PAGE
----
Saturday, October 2, 2010

I'm getting it

During our two-week stay in Maine, I was without internet access most of the time, and I was without my to-do list. For the first week I was on a schooner, with other people around me. For the second week, I was in a quiet island house, where my biggest concern was keeping the laundry done, since I hadn't packed for the right weather.

My biggest concern was the laundry! That's a shift for the woman who went to work for the last time on June 25 and had a list of goals to start working on right away. In Maine, I had nothing but time. In spite of myself, I used that time to slow down and consider where I am now, three months into not working.

Here's where I am now. I still have a to-do list, but the only things I do - unless I feel like it - are what absolutely needs to be done: pay the bills, file amended tax returns, and reread my writing group's collaborative piece in time for our Tuesday night meeting. The rest of my time is open for whatever I say "yes" to.

For some reason, I'm surprised to be doing more writing. It wasn't on my list of goals on June 25. I've been writing for years, doing not much with it, so I hadn't given it any thought when I was setting my goals. However, I am committed to saying "yes". And the writing is coming up more often in my list. (1) Blog today (2) Work on the piece about the schooner crew - which idea came to me when I had no intention of doing any writing (3) Look into self-publishing the Vietnam memoir written in 2006, which I spent a year and a half writing and then never sent out because it didn't fit any writing market I could find.

Maybe it's because writing requires chunks of time, and I never had that before. Or because writing is hard, and working on spreadsheets is easy. Or because productivity looked virtuous.

One of my goals on June 25 was to learn to teach ESL. Since starting my online course, I've been procrastinating, which I don't usually do. I've now realized it's because I don't want to teach. I just want to help learners. I'm finishing the online course, but there's no fear now, because I've more accurately assessed my ESL goal. I probably don't ever want to stand in front of a class again. But I do want to sit at a table with someone who wants to learn. See, I'd misstated my goal. Multiple friends, both online and face to face, have made that gentle suggestion. When I was in Maine, I got it, and I feel much better.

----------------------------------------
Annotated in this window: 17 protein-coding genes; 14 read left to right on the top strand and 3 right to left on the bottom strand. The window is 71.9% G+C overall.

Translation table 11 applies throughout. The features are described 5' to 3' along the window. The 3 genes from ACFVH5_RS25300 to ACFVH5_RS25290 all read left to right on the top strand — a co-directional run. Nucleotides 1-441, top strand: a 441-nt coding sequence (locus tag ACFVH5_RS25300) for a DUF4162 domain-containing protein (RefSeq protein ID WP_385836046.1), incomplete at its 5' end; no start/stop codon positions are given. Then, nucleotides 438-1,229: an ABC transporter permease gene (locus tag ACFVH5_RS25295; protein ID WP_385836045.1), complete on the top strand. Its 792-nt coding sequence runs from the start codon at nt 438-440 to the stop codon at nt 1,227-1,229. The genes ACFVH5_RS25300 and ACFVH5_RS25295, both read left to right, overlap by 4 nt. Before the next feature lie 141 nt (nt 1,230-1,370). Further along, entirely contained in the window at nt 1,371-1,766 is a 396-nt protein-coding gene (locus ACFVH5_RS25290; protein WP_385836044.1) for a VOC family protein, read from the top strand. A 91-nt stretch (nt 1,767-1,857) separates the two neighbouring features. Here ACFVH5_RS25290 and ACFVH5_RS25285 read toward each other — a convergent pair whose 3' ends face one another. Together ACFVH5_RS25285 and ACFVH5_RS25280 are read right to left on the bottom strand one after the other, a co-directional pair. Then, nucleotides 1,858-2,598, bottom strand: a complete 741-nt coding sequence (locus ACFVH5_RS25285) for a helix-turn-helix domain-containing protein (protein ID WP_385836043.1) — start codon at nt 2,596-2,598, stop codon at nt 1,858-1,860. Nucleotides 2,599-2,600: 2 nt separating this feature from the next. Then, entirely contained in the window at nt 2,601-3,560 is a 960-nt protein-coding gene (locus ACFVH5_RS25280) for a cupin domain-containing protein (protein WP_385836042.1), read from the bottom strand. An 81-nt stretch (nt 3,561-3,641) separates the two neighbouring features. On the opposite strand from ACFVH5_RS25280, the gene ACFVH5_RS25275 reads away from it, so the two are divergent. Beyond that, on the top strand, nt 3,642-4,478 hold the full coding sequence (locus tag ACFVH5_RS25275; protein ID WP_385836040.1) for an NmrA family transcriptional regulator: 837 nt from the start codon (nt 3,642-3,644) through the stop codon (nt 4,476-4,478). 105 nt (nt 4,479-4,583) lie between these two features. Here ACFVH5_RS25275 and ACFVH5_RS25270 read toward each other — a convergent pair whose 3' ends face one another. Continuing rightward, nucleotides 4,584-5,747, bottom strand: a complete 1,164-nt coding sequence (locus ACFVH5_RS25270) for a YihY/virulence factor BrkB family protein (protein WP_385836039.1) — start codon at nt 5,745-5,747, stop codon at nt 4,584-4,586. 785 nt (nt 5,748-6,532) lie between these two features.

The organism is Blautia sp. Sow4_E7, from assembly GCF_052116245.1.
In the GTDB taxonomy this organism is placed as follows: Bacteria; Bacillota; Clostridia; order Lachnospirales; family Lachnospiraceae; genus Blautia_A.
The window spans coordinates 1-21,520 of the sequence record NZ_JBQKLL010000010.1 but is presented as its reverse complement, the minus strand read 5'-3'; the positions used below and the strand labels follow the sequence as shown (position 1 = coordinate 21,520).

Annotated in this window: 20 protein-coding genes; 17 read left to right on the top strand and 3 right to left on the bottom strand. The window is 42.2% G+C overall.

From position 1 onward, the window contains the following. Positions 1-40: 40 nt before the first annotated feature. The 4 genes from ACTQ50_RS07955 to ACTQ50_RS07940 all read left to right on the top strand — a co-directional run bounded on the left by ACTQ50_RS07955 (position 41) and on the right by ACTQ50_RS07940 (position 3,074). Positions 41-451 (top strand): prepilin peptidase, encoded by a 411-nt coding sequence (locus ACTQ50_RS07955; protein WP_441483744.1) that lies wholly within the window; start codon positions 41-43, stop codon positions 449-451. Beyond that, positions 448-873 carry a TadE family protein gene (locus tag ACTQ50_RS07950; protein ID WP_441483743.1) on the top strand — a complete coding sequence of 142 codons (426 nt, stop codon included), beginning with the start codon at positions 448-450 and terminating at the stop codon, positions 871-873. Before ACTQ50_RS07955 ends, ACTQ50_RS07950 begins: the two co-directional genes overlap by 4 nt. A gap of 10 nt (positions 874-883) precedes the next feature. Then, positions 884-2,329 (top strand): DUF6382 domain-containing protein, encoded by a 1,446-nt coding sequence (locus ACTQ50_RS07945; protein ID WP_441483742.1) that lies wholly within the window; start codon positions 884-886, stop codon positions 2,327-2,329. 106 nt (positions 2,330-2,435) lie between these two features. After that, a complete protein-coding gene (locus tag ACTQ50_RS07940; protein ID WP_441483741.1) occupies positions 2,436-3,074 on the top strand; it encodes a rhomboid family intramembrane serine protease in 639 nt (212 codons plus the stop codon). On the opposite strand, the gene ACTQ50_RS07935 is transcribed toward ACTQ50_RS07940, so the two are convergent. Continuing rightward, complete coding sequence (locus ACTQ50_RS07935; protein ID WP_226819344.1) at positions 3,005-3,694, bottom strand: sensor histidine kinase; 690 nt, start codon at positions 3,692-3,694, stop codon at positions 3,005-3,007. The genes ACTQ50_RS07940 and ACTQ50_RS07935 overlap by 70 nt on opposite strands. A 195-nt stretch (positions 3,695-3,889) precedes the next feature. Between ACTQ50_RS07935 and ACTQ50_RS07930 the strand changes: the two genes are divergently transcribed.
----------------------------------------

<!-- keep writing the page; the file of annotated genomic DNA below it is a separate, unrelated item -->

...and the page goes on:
Another of my goals is to work with Habitat for Humanity, and I'm participating in a build on October 9 and October 16. I knew I needed to get in shape, and I had ideas for a rigorous exercise program. What's actually happened is that, when we were in Maine, we used our feet and public transportation to get around. Last week we walked 32 miles, but it wasn't to get the exercise - it was to get to town or the library or the farmer's market or the LLBean outlet or the Apple store at the Maine Mall. And we carried our luggage a bunch. So, in the course of my life I got my exercise. Not in the course of going to the gym. This seems more sensible to me, but of course I didn't get it before because my time was taken up with all the things I had to do when I was working.

I have a retired friend who said, "Don't squander your time." I used to think that meant to keep busy. Now I think it means use the time well - whether that means taking a nap when I'm tired, spending time in conversation with friends and family, or playing a game of Sudoku each morning. Or taking time to slow down and consider where I am now.


11 comments:

Teresa Evangeline said...

Linda, your title says it all! :)

DJan said...

Now that's progress! It sounds like you're finding your way into retirement much in the way I did, except I set out to get a social group through regular classes at the gym. I am motivated by having a set routine and a bunch of the same people every day to work out with. And for me the hard part, the not squandering my time part, if doing what I want and not what other people tell me I should want. Congratulations!!

Linda Myers said...

Art and I walk 1.75 miles to the local rec center on M,W and F to take the Senior Sneakers fitness program. By the time we get home we've got the walking done and some strength training. That's a fairly regular group of people.

septembermom said...

You have many noble goals. Good luck with all of them :)

Linda Hoye said...

Beautiful post and wonderful goals. Oh how I look forward to my own time to slow down!

Linda Reeder said...

I'm glad you refined your ESL teaching goal. I don't ever want to stand in front of the class and teach anymore either, but I still like helping people learn.
And when exercise comes as part of daily living, that's the best!

Georgia said...

Hooray for you! Don't you love that we never quit growing and learning?

Linda said...

Your post shows you to be in a very good space in your retirement life. We all go into retirement with goals but it takes a while to determine if they stay on the list or get moved off, replaced by a new goal. You are doing very good work.

Deb Shucka said...

This is wonderful to read - your peace and new insights and the happy energy that seems to settling around you.

Pearl said...

THe whole thing sounds like heaven to me, bless your calm little soul!

Pearl

CherylK said...

This was a really good post for me to read...it got me thinking about my own goals. And I love how you've worked yours out. Maybe I need a week or so in a quiet island house :-)